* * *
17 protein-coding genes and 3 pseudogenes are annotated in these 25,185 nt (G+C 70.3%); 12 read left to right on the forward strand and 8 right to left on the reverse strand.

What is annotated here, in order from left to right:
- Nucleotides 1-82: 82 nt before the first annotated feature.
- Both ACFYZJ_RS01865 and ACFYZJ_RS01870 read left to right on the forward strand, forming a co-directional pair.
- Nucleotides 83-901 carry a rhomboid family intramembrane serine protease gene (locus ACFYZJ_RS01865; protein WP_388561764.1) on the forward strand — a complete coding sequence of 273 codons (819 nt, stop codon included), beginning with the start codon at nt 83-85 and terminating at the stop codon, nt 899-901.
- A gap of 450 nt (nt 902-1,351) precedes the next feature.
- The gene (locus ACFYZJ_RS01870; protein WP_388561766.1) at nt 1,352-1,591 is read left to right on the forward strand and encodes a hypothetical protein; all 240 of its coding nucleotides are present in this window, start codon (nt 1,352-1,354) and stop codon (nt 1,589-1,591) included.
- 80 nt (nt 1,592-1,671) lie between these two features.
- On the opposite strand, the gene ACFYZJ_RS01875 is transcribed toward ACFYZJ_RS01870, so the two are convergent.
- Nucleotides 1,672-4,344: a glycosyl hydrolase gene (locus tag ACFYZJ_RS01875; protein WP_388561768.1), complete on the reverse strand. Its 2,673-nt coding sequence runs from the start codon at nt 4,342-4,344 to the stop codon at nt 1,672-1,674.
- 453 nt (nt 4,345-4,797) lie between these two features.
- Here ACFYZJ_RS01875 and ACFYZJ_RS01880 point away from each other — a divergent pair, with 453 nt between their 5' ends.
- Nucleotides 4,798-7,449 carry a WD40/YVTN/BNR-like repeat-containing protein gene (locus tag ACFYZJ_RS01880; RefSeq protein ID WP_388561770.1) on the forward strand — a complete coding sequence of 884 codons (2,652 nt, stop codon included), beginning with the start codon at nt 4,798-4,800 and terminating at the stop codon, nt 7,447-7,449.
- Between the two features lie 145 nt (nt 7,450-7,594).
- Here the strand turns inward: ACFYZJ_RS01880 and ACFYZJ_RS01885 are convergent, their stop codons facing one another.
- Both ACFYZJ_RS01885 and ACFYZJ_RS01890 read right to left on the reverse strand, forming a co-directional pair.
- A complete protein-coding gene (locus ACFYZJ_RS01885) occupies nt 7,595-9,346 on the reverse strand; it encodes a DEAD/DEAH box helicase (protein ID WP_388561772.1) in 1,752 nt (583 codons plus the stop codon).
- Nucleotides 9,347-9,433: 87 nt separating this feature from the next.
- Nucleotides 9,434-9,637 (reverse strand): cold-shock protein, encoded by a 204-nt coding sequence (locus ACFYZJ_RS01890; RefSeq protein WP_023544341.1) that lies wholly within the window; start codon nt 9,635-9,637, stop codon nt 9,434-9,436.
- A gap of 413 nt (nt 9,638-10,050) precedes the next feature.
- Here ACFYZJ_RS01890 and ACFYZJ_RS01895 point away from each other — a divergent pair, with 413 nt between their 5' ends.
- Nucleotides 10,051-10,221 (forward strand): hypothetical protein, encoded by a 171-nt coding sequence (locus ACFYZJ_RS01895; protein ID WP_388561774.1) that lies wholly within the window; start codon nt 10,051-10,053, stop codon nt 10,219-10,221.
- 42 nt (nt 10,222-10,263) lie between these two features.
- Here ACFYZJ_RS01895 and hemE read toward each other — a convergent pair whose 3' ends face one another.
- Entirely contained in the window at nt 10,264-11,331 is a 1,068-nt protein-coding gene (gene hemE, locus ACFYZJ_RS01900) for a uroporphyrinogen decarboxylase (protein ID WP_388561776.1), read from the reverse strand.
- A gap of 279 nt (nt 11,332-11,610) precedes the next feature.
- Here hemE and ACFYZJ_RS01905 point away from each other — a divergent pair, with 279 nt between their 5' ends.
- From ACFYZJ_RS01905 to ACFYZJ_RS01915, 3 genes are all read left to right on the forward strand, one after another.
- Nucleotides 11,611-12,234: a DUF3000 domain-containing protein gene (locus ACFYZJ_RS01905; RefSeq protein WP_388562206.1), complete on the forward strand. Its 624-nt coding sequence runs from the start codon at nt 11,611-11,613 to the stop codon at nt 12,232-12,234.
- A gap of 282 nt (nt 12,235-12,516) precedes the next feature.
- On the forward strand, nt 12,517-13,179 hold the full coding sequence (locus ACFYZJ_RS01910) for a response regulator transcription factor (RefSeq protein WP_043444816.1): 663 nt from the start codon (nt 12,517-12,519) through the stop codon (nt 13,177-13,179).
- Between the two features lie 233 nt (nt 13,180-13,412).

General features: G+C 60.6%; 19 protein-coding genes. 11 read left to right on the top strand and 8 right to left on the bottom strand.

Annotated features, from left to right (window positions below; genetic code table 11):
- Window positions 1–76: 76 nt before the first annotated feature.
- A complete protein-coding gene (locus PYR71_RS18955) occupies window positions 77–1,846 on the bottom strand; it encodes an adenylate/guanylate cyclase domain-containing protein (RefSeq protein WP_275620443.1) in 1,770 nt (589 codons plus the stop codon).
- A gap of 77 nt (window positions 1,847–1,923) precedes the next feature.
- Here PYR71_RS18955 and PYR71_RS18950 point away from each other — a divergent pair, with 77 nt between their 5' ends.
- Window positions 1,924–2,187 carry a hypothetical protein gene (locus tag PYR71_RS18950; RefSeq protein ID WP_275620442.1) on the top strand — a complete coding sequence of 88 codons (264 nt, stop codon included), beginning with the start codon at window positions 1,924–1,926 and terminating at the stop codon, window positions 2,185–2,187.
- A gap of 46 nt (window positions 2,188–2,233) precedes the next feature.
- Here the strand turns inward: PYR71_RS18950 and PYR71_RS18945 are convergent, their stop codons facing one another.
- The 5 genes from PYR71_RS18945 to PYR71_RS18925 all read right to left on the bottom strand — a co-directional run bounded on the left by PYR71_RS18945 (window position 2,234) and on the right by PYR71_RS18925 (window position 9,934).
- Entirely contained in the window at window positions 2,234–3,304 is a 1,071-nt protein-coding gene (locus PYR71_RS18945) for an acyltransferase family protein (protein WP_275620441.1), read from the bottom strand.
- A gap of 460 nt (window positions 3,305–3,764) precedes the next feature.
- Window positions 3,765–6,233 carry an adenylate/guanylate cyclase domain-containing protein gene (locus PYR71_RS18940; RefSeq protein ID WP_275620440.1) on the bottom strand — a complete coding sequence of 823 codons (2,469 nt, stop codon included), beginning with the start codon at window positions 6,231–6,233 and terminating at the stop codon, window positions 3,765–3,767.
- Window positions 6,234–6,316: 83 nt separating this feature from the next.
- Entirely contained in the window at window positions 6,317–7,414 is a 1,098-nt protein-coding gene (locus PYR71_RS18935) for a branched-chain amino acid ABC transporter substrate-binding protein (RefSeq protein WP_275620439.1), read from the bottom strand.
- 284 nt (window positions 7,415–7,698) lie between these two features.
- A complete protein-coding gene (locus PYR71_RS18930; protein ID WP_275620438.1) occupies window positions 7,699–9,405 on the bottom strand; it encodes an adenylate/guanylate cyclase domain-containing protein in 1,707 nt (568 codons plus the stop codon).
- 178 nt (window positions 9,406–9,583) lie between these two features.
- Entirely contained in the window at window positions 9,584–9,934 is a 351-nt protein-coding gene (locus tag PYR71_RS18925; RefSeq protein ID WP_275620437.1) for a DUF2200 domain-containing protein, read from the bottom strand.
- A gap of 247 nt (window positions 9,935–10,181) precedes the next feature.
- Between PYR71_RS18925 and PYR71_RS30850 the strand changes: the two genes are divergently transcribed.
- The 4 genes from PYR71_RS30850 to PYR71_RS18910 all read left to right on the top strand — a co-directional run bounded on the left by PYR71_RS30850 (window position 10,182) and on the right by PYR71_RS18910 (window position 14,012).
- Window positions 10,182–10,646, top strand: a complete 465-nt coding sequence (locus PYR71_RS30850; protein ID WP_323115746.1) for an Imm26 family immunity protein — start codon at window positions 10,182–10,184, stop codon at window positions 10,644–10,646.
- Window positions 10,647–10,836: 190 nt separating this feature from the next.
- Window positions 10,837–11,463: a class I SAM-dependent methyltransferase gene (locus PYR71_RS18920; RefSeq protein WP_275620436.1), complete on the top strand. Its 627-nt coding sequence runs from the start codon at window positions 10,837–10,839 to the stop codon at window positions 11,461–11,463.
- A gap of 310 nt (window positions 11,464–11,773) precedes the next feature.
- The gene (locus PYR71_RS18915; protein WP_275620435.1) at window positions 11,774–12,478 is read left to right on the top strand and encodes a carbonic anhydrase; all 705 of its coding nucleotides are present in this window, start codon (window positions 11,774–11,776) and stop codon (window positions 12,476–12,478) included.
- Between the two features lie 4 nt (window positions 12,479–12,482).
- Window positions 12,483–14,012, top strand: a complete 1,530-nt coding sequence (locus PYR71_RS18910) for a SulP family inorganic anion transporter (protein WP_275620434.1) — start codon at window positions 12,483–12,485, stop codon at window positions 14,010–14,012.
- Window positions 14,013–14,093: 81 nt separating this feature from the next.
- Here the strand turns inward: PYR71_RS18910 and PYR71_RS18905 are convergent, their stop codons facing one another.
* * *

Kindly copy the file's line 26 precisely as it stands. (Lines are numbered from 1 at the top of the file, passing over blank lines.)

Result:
- A gap of 279 nt (nt 11,332-11,610) precedes the next feature.